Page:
More than half of the organisations studied in Thycotic’s 2017 State of Cybersecurity Metrics Annual Report scored a failing grade when evaluating the effectiveness of their cyber security investments and performance.
The grades are based on the Security Measurement Index benchmark survey, which compares organisations’ cyber security measures with the international standard ISO 27001 and best practices from industry experts and professional associations. According to Thycotic’s study, 50% of respondents scored an F and 8% scored a D.
Of the passing grades, 11% scored a C, 13% scored a B and 18% scored an A.
ISO 27001 is an information security standard that provides a framework and best practice guidance for protecting a company’s information from internal and external threats, and enables the business to significantly reduce its exposure to cyber risks.
Failure to communicate
The study indicates that organisations’ inability to evaluate their cyber security measures isn’t due to a lack of resources, as companies and governments are spending more than $100 billion a year (about £77 billion) on cyber security.
The problem is that companies are making business decisions and buying cyber security technology without communicating their decisions and without any way of evaluating their effectiveness. According to the report:
- Four out of five of respondents fail to include business users in cyber security purchase decisions, nor have they established a steering committee to evaluate the business impact and risks associated with cyber security investments.
- One in three companies invest in cyber security technologies without any way to measure their value or effectiveness.
- Four out of five companies fail to communicate effectively with business stakeholders or include them in cyber security investment decisions.
The study also claims that two thirds of cyber attacks target small and medium-sized businesses (SMBs). This is often because hackers look to exploit smaller organisations’ lack of resources in order to find supply chains or data shared with larger organisations.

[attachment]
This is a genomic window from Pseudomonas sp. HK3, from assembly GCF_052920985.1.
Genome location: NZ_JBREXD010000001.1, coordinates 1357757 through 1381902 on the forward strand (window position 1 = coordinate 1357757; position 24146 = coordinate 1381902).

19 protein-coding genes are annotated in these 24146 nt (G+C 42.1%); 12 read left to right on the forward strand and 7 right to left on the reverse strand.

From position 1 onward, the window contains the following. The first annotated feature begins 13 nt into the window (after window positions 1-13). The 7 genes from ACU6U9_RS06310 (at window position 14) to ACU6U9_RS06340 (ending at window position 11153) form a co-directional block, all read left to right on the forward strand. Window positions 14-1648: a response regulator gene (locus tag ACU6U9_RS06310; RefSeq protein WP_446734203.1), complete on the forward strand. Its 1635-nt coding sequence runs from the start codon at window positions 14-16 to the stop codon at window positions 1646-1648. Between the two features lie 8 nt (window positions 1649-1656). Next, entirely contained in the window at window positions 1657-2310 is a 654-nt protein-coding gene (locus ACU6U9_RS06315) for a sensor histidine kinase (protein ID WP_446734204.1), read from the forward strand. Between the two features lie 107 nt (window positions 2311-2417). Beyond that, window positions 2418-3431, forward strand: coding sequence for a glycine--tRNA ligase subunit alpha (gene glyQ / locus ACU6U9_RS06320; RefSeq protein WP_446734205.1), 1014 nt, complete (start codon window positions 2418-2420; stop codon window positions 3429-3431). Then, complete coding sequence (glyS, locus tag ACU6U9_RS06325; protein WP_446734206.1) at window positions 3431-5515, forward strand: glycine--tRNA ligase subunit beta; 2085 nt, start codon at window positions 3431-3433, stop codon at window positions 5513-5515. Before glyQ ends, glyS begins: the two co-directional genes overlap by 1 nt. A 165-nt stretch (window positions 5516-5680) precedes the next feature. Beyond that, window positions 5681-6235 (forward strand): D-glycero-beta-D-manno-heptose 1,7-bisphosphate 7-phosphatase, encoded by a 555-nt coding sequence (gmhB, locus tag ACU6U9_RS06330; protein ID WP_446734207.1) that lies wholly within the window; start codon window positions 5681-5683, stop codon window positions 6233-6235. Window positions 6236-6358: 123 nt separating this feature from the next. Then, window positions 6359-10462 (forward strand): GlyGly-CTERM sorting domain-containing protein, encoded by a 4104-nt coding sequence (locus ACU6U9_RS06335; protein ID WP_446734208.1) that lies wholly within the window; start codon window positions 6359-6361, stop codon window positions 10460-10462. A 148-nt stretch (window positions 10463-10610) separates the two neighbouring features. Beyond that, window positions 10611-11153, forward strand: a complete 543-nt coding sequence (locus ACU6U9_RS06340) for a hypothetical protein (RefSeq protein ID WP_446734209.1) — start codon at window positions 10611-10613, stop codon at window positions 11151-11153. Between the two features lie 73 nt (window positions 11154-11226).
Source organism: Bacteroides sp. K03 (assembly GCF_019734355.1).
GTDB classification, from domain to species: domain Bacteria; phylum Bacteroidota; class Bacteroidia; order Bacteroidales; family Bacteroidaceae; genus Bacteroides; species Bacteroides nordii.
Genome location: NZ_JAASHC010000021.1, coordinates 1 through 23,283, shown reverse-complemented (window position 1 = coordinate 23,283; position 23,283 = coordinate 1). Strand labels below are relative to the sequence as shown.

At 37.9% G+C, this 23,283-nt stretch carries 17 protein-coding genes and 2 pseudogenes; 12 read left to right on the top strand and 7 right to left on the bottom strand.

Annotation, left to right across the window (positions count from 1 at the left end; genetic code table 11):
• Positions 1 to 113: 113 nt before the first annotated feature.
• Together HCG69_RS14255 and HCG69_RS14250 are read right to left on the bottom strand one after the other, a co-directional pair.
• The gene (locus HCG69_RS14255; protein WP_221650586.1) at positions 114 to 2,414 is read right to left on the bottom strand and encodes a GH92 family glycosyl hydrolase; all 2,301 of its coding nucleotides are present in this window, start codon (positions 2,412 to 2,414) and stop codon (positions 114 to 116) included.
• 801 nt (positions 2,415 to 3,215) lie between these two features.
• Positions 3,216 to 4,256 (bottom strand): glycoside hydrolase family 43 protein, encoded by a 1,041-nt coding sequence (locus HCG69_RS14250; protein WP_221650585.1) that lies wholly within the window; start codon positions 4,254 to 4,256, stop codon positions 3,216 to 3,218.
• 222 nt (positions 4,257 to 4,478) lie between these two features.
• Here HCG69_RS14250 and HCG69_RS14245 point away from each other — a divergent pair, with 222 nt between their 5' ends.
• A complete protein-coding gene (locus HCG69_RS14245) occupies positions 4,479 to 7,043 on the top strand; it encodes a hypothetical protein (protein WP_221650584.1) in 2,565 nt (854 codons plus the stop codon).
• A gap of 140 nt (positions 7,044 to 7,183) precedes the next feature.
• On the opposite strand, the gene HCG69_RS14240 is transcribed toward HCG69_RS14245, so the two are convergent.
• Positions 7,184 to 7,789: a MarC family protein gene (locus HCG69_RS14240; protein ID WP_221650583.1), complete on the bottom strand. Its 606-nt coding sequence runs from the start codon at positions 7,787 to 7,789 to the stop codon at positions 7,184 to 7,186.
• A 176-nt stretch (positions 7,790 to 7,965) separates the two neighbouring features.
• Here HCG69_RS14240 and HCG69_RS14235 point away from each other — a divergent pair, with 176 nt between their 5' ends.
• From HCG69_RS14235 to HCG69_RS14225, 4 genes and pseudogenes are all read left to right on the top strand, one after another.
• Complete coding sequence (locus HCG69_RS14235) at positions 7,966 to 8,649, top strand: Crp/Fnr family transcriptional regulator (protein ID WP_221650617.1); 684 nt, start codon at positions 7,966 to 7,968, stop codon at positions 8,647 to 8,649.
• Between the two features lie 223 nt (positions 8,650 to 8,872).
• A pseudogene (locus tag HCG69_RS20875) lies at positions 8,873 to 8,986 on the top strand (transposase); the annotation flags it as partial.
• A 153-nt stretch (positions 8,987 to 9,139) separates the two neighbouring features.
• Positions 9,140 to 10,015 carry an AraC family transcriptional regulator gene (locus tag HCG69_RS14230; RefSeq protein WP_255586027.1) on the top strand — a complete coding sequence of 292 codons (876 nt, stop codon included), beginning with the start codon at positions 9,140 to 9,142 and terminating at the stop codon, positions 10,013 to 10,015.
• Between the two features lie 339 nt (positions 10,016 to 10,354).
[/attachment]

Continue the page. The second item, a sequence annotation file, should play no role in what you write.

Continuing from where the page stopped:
Secure your organisation
In a press release, Joseph Carson, Thycotic’s chief security scientist, said:
It’s really astonishing to have the results come in and see just how many people are failing at measuring the effectiveness of their cybersecurity and performance against best practices. At a time when threats are escalating and the need for quantifiable metrics are putting security teams and executives under pressure, [our report] reveals what is actually occurring so that companies can produce assurances, remedy their errors and protect their businesses.
You can see how your organisation measures up by taking the Security Measurement Index benchmark survey.
By implementing an information security management system (ISMS) based on the ISO 27001 standard, you can avoid applying additional, costly controls that might not be necessary. You can be sure that the controls you do implement will be effective, as companies that comply with ISO 27001 are required to conduct regular, comprehensive risk assessments that identify the risks their information is exposed to.
ISO 27001 also requires the organisation to analyse and evaluate each risk and apply suitable controls.
Internal and external audits help the business to assess whether the controls are working as intended.
Alternatively, you may want to look at our Cyber Security Audit service. It provides you with an evaluation of your organisation’s cyber security posture and a documented summary of recommendations for improvements. It’s ideal for organisations that are worried about cyber security or are in a position where they are starting from scratch.